For regulated Canadian immigration consultants (RCIC): Consultants must have a valid RCIC number showing they are in good standing with the College of Immigration and Citizenship Consultants (CICC). Get your consultant’s RCIC number and verify their standing on this page.
For Canadian immigration lawyers: Lawyers are regulated by their provincial or territorial bar association. Get your lawyer to provide you with a link to their listing before you sign a contract or make any payment. You can access a full list of Canada’s various bar associations here.
Please note that in Ontario, paralegals can also represent you on your application, but must be in good standing with the Ontario Bar Association. As well, in Quebec, notaries can represent you, but must be in good standing with the Chambre des notaires du Québec. Finally, unpaid representatives can also represent you, but only as long as they do not request any payment or compensation for their help.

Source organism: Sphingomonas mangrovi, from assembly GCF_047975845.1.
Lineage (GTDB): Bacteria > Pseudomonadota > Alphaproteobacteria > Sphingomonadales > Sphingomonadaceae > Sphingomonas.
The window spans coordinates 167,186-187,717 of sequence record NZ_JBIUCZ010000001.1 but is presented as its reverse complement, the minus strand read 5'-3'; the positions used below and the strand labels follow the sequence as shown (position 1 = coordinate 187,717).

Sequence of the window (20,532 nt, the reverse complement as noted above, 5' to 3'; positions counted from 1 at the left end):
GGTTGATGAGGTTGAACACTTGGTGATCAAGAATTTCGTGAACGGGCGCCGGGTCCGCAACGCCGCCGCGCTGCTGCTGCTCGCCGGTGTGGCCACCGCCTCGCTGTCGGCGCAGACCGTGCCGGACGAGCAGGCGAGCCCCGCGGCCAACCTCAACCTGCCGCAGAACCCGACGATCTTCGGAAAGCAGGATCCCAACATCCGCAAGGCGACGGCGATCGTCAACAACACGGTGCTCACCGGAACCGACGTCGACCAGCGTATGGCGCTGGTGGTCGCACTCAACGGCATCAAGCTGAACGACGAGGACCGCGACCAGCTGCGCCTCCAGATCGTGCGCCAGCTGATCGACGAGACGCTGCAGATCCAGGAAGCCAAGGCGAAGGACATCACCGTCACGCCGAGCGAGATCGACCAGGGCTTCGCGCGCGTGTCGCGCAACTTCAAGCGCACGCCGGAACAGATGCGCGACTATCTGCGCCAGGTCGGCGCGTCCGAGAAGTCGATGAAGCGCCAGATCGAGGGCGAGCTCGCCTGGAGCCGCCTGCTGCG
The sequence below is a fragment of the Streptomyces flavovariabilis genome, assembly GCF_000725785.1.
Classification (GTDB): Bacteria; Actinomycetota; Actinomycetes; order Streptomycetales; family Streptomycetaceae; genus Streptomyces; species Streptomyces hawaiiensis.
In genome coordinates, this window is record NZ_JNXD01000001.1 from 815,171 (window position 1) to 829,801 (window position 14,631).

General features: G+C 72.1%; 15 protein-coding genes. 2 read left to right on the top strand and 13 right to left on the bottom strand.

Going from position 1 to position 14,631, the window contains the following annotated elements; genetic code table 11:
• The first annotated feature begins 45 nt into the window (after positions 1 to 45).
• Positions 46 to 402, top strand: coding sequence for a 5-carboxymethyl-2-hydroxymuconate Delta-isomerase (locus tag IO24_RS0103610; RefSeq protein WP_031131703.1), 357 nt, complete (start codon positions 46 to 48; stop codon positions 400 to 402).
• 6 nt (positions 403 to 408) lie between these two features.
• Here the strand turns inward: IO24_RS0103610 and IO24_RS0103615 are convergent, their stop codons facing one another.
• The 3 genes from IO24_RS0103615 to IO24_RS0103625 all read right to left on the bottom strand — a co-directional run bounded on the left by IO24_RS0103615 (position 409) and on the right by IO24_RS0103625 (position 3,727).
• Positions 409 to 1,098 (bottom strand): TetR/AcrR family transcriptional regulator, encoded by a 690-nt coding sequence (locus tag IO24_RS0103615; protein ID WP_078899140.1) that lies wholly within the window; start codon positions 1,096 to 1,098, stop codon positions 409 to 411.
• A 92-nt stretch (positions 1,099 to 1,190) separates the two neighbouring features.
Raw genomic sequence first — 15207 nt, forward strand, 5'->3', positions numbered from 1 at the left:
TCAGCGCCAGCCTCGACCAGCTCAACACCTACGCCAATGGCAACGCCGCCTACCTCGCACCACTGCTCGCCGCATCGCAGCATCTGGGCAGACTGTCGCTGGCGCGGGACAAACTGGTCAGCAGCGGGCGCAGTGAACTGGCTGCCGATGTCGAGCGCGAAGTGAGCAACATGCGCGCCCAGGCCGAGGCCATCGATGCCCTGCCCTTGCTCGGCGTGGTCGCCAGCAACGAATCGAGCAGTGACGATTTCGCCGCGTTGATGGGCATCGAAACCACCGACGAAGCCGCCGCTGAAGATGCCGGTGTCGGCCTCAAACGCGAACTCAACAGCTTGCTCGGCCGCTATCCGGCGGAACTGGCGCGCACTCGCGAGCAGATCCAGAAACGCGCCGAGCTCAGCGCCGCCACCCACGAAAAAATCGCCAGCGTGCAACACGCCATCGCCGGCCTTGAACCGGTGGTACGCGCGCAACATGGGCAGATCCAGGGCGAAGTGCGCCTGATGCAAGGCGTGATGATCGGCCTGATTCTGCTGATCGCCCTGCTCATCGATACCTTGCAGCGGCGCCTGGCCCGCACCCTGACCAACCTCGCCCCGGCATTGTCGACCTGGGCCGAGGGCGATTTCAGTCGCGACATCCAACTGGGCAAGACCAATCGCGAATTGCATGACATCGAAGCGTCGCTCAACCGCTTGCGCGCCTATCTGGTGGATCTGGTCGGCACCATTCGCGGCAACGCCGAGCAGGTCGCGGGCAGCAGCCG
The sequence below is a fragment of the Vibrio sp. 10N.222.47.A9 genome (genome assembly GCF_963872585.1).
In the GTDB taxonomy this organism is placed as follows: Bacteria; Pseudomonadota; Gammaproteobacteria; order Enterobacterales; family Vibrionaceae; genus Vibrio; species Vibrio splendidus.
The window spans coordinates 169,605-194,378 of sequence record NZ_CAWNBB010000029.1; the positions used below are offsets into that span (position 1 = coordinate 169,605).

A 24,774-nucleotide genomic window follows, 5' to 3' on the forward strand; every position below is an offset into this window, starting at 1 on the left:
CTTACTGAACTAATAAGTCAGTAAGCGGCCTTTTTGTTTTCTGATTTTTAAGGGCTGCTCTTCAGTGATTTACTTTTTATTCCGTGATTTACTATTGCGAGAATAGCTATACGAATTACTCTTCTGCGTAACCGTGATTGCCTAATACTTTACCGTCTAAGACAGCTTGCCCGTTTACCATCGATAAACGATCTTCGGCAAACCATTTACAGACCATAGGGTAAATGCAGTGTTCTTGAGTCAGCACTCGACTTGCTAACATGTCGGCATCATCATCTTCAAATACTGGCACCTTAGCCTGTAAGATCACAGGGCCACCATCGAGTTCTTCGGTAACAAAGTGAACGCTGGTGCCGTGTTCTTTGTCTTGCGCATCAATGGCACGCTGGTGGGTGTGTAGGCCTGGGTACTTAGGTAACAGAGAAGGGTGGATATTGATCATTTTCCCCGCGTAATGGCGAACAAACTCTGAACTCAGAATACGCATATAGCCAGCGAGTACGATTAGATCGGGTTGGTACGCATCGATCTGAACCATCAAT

Immigration consultants and immigration lawyers provide comparable services as per giving guidance, preparing documents, and submitting applications. Lawyers are legally authorized to represent clients in a court of law, but only a tiny fraction of immigration applicants end up in court, usually due to a foreseeable issue. In the end, lawyers are not necessarily “better” than consultants, nor vice versa. You are best off considering the merits of each individual consultant or lawyer you approach, and assess based on their track record and reviews.
2. What is the total cost of your services, and what is the payment structure?